Why Does Mineral Soup Want Anything?

Posted on 03 June 2016

I wrote the below in my journal November 2013. I frequently try to get a grasp of the bigger picture. Sometimes that picture gets pretty big.

When people think of a singular moment of creation, they tend to think of the Big Bang: that moment when all of the universe exploded into beingness. Physics appears to be neat, mathematical, and ultimately knowable. Therefore, many people find a certain amount of assurance in focusing on this moment.

Another primal moment would be that instant when primordial mineral soup and lightning combined in just the right way to create life—abiogenesis.

When scientists get closer and closer to that first bright spark of universal beingness, what we know about physics and mathematics start to break down and become nonsensical, in particular before one Planck time. The same seems to be true when it comes to life. We can find the building blocks for DNA. We can run lightning like energy through it and recreate self-replicating sequences. We seem to be whittling away on the problem of “how” and mistaking it for the question of “why”.

When an animal evolves an appendage we say that appendage exists in order to fight off predators, or to attract mates, or to better access food. That is the “why” of it. But why does mineral soup need to replicate?

You can argue that it is simply a mechanical process set in motion. Need doesn’t enter into it. Then why does this mechanical process fear its own cessation and seeks self preservation—why evolve more and more elaborate ways to sustain itself? Why develop in ways that seem antithetical to itself? This mineral soup does not appear to uniformly develop. It develops distinct entities that feed off one another’s energy. Why would a mechanical process do that?

Yet another primal biological moment needing explanation: why does awareness even exist? What about mineral soup makes it possible for a loose affiliation of DNA to recognise that another loose affiliation of DNA is nearby and that the correct responses are to either flee, fight, freeze, predate, or procreate. If mineral soup did only one of of these things every time, then clearly we may still be talking about a mechanical process. But to size up another collective of beingness and to make repeatedly successful decisions about whether to run, resist, eat, or get on with a bit of rumpy-pumpy with another is a pretty remarkable thing when you come to think about it.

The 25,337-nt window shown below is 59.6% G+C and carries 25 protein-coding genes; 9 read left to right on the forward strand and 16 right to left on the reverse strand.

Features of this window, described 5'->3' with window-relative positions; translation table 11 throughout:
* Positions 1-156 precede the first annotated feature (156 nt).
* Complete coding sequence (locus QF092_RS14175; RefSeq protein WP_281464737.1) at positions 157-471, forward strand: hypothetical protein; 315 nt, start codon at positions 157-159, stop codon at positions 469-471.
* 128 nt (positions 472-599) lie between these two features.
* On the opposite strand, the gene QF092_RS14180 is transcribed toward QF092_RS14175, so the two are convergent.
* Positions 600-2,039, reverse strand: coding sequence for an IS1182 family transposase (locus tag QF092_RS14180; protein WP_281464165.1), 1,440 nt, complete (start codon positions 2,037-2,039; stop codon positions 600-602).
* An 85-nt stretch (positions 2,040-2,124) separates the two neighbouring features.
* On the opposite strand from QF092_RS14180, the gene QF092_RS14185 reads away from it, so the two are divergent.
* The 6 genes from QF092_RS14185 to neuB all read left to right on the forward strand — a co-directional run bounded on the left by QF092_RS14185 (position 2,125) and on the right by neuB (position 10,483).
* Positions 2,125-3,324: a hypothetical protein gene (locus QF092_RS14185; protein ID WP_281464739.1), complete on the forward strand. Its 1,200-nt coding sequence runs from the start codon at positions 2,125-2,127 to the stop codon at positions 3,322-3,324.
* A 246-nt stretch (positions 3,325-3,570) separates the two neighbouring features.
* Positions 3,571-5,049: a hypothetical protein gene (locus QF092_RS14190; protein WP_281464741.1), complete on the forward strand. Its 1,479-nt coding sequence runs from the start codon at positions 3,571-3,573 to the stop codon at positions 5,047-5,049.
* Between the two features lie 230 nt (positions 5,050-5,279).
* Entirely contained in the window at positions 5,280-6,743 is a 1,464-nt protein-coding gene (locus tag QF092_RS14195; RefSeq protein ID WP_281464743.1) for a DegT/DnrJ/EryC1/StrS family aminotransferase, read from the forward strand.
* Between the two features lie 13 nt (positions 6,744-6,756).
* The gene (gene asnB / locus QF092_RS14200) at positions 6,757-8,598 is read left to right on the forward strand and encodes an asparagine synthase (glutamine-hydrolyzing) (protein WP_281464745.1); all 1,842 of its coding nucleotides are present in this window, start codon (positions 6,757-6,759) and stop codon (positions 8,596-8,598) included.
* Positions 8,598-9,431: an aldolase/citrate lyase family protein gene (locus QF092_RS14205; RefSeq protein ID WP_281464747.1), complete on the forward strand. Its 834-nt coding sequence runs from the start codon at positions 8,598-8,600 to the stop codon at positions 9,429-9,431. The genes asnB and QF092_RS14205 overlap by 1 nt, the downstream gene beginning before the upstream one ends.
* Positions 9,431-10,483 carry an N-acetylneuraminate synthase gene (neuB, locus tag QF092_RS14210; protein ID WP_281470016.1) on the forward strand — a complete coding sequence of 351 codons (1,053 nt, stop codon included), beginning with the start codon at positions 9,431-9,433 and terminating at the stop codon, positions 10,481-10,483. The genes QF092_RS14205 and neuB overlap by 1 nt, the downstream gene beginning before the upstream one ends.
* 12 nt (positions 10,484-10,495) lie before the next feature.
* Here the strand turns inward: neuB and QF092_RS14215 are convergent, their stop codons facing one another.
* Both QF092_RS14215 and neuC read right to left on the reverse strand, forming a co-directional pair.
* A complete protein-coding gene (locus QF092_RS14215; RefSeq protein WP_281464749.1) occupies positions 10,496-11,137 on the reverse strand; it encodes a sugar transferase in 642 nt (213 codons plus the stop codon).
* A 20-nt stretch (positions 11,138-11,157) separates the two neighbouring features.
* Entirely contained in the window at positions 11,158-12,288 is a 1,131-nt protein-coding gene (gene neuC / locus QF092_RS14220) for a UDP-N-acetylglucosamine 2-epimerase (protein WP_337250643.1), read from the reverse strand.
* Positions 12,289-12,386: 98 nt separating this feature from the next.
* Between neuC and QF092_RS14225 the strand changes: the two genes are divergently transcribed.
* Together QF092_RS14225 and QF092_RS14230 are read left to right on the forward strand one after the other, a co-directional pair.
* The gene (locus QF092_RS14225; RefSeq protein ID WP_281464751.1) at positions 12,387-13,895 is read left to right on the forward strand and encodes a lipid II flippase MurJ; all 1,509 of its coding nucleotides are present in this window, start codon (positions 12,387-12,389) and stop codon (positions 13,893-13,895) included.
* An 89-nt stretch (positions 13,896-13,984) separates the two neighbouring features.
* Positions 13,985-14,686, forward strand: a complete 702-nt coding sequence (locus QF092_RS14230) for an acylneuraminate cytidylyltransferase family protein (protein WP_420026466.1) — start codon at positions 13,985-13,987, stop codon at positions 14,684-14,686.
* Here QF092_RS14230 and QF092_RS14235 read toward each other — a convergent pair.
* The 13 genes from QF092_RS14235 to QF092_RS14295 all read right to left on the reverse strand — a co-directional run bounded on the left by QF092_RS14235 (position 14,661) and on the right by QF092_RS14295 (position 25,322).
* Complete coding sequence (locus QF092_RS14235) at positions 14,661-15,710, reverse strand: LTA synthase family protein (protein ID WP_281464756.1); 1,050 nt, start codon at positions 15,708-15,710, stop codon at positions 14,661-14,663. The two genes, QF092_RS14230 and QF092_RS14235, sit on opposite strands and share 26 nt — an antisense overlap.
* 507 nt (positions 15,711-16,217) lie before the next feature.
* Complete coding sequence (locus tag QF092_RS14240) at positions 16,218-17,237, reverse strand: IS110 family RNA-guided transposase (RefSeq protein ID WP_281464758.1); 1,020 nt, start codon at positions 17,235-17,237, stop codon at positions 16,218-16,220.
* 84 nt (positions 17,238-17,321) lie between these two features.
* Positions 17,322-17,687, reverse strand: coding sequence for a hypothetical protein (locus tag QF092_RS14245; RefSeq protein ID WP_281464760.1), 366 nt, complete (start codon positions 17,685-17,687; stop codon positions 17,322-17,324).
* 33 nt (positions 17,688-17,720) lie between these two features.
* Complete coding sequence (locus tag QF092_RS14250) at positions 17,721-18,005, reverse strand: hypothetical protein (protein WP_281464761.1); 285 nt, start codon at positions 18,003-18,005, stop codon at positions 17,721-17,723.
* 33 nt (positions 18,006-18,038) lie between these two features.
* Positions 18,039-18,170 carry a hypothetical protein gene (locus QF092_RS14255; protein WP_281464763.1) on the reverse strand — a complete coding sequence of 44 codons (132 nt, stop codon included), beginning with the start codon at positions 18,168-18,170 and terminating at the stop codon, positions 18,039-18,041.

This leads to questions such as how does mineral soup divide itself up? How does it determine this collection of DNA is a oneness? How does it form a collaborative beingness that is an “I” and not an “us”. Why does the group lose its individual identities and start evolving collectively? Why are parts of this entity willing to sacrifice themselves for the survival of the rest of the entity? Why, when a mistake enters the genes of the entity and creates a new sort of entity, is it at times anathema to others of its kind? Why does the new entity protect itself and any that it recognises as like itself? Remember we are talking about mineral soup here. The system seems rigged for diversity controlled by various forms of biocide. Even the oneness is at odds with itself when upon occasion a cell decides it will become immortal, then starts dividing: that’s called cancer. However, it is an immortality that eventually destroys itself.

Finally, why does mineral soup eventually form, reform, and expand itself until it is capable of reflecting upon itself, its own nature, and the nature of the universe of which it is a part? At some point consciousness becomes logical because it is faster to think of ways to survive than to wait around for a serendipitous genetic mistake to exploit. At another point self-consciousness becomes logical because when combined with empathy it can bring a functioning individual back into collaboration with a new sort of collective beingness, while making the possibility of diversification faster and more robust.

I think there is a whole layer of the universe that we haven’t even begun to properly contemplate or explore. My own crackpot theory is that perhaps consciousness is a thing like light, and elements of consciousness are everywhere and part of of everything. Certain structures facilitate a consciousness circuit better than others…but if you have the structure, you get the consciousness. This of course just opens up a whole new array of questions, if it’s even true. In any case I find thinking about these things a starting place for considering the ethics of human behaviour.

Bonus cool videos to make this journey even weirder:

Peace and kindness,


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